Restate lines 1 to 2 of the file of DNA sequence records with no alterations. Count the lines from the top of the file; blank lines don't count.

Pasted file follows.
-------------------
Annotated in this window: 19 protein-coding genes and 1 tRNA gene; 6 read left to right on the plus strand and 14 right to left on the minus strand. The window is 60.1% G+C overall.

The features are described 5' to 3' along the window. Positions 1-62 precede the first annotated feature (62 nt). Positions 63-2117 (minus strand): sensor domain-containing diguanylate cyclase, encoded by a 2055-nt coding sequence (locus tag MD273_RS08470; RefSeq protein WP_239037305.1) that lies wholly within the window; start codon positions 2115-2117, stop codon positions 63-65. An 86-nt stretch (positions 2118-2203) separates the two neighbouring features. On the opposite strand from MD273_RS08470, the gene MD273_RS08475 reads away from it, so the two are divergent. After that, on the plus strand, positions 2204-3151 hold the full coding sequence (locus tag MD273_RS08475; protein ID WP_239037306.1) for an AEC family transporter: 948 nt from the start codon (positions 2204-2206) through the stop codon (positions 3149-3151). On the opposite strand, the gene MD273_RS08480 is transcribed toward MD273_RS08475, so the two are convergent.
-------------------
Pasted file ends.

Annotated in this window: 19 protein-coding genes and 1 tRNA gene; 6 read left to right on the plus strand and 14 right to left on the minus strand. The window is 60.1% G+C overall.

The features are described 5' to 3' along the window. Positions 1-62 precede the first annotated feature (62 nt). Positions 63-2117 (minus strand): sensor domain-containing diguanylate cyclase, encoded by a 2055-nt coding sequence (locus tag MD273_RS08470; RefSeq protein WP_239037305.1) that lies wholly within the window; start codon positions 2115-2117, stop codon positions 63-65. An 86-nt stretch (positions 2118-2203) separates the two neighbouring features. On the opposite strand from MD273_RS08470, the gene MD273_RS08475 reads away from it, so the two are divergent. After that, on the plus strand, positions 2204-3151 hold the full coding sequence (locus tag MD273_RS08475; protein ID WP_239037306.1) for an AEC family transporter: 948 nt from the start codon (positions 2204-2206) through the stop codon (positions 3149-3151). On the opposite strand, the gene MD273_RS08480 is transcribed toward MD273_RS08475, so the two are convergent.